The flu shatters our immunization illusions
I always thought my children would discover I’d been lying to them all these years when they caught me placing presents under the tree on Christmas Eve or slipping a dollar under a pillow in exchange for a tooth. But it was the flu shot that cost my sons their first illusion.
Every year, like good little virus-fighting soldiers, my husband and I and our two boys roll up a sleeve and get a flu shot. The kids don’t like it. But I have so aggressively promoted the mythology that a flu shot will “help us stay healthy all winter long” that they’ve nearly stopped questioning it.
In fact, as summer packed up its tent and fall weather blew in last year, my 7-year-old asked me one day, “Will we have to get a flu shot soon?”
“Oh, yes, indeed,” I told him, “to help us stay healthy all winter long.”
Both my boys are in school from 8 a.m. to 3 p.m. every day, which means they spend about 35 hours a week marinating in a Crock-Pot of viruses. All the handwashing and good hygiene in the world just cannot combat the power of one sick kid’s runny nose multiplied by the number of times he wipes his face with his sleeve and then tackles a classmate. (And I say this as the parent of a 3-year-old who has a penchant for both sleeve-as-tissue behavior and tackling.)
Since my oldest, now nearly 8, was a toddler and we developed the flu-shot habit, no one in my house has had the flu. And we have gone to great lengths to get that shot.
One year all the pediatricians were out of them, so I lugged my youngest, then a baby, to the health department downtown to get one. It took four hours. But we did it.
And when my older son got out of school that day, I drove him up to the health department branch in North Hamilton County, where the shot was administered in about four minutes. Go figure.
I should have known we were in trouble this year when three things happened.
First, a broad alert went out to the public that there were plenty of flu shots this year. (Come and get it! Take extra! Use them as Christmas ornaments!)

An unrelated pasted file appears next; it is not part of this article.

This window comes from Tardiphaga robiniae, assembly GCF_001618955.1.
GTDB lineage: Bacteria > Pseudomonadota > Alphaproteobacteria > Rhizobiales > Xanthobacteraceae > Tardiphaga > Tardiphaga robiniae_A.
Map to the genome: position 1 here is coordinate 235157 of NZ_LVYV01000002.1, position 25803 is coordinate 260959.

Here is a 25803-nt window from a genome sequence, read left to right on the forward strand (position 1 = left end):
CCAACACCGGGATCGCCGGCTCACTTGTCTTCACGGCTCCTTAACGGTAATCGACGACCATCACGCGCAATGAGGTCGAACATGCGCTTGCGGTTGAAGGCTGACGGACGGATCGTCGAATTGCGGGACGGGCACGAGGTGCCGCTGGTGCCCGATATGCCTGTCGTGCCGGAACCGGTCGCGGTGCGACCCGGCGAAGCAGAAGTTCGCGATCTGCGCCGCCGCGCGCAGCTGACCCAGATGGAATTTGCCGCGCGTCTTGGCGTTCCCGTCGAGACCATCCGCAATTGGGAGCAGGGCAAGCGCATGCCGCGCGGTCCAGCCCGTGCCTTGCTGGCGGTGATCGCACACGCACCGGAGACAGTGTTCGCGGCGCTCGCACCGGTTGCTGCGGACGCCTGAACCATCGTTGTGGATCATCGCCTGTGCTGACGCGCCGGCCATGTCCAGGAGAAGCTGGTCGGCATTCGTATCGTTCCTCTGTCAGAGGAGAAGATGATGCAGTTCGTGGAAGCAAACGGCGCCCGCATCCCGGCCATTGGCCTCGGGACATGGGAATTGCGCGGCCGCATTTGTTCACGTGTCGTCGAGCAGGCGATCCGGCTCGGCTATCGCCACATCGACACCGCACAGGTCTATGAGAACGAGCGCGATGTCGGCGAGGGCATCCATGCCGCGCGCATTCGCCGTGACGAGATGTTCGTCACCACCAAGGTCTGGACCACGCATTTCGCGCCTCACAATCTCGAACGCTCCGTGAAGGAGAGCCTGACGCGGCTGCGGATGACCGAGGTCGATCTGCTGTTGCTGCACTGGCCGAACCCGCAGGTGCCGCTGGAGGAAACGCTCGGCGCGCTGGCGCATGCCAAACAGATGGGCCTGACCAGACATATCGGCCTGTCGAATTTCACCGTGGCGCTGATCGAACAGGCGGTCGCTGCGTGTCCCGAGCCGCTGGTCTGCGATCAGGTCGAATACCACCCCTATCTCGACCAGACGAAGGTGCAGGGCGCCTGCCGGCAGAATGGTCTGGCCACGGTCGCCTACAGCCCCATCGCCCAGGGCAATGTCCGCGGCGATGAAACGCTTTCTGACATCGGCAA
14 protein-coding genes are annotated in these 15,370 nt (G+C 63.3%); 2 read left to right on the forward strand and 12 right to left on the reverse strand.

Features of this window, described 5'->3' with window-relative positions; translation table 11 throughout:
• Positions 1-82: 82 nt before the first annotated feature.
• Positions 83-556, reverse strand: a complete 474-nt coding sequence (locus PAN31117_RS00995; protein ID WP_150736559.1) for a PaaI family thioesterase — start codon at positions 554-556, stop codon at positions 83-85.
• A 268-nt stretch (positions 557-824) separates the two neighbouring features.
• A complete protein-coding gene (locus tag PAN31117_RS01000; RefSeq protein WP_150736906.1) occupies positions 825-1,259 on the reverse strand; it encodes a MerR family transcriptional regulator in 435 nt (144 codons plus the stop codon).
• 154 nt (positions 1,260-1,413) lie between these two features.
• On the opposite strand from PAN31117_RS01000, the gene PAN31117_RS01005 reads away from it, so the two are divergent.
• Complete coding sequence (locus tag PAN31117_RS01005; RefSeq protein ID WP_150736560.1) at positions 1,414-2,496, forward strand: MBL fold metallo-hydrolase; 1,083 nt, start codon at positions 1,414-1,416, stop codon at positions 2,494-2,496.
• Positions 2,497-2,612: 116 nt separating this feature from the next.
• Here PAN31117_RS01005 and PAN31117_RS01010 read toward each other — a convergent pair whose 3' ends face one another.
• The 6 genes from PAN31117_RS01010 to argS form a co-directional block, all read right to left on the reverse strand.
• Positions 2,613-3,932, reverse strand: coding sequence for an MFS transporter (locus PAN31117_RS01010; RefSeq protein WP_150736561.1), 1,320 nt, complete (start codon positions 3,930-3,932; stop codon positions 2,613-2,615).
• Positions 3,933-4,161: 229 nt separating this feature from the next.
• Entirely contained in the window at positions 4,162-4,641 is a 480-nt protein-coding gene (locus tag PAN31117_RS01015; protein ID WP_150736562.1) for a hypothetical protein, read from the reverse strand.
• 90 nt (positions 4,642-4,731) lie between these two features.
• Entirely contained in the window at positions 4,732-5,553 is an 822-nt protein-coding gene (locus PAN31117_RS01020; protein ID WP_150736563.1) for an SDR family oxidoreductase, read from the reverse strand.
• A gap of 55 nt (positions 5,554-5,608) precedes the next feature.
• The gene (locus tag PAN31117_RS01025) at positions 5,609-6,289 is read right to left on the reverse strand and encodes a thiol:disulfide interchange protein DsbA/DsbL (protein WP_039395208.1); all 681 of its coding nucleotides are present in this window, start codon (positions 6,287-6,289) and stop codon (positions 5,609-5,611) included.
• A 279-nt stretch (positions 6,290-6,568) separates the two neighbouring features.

Second, I quit my job at this newspaper to work in corporate communications, and I managed to schedule three weeks of free time.
And third, a broad alert went out to the public that those plentiful flu shots we’d all had were no durn good. (An article appeared on the front page on Feb. 20, my very own BIRTHDAY, under the headline “Flu bug sneak attack.”)
On the first Monday I was off work, my youngest son woke in the night wailing. I went into his room, leaned over his crib and could feel the heat radiating off his body before I even touched him. He was diagnosed the next day with the flu, and down we all went like dominoes through the rest of the week.
We had every flu misery, from terrifying fevers and sick stomachs to sore throats and hacking coughs. All of us. All. Week. Long. We took Tamiflu, but if it helped I couldn’t tell. (For some of us, it probably didn’t stay down long enough to do any good.)
“Do I even need to comment on the timing of this?” asked my friend when I called her to explain that I couldn’t meet her at the gym. “Isn’t this your first week off of work?”
“Ugh,” I said, which is all I could muster.
As I write this, a week after the onset of the Plague of 2008, my houseful is on its way to health again. We’re still a little weak, but the boys are back in school, and I am making plans to spend my next week off in far pleasanter fashion. Nothing like wallto-wall misery to make you appreciate a little normalcy.
I’m hoping for better luck next time, so this fall we’ll get flu shots again. But when my kids ask me why, I think I’ll skip the syrupy line (lie?) about staying healthy all winter long and just go right for the bribe, laced with a little symbolism.
We may be suckers to believe in the flu shot, but from now on everyone at our house who gets a flu shot gets a sucker.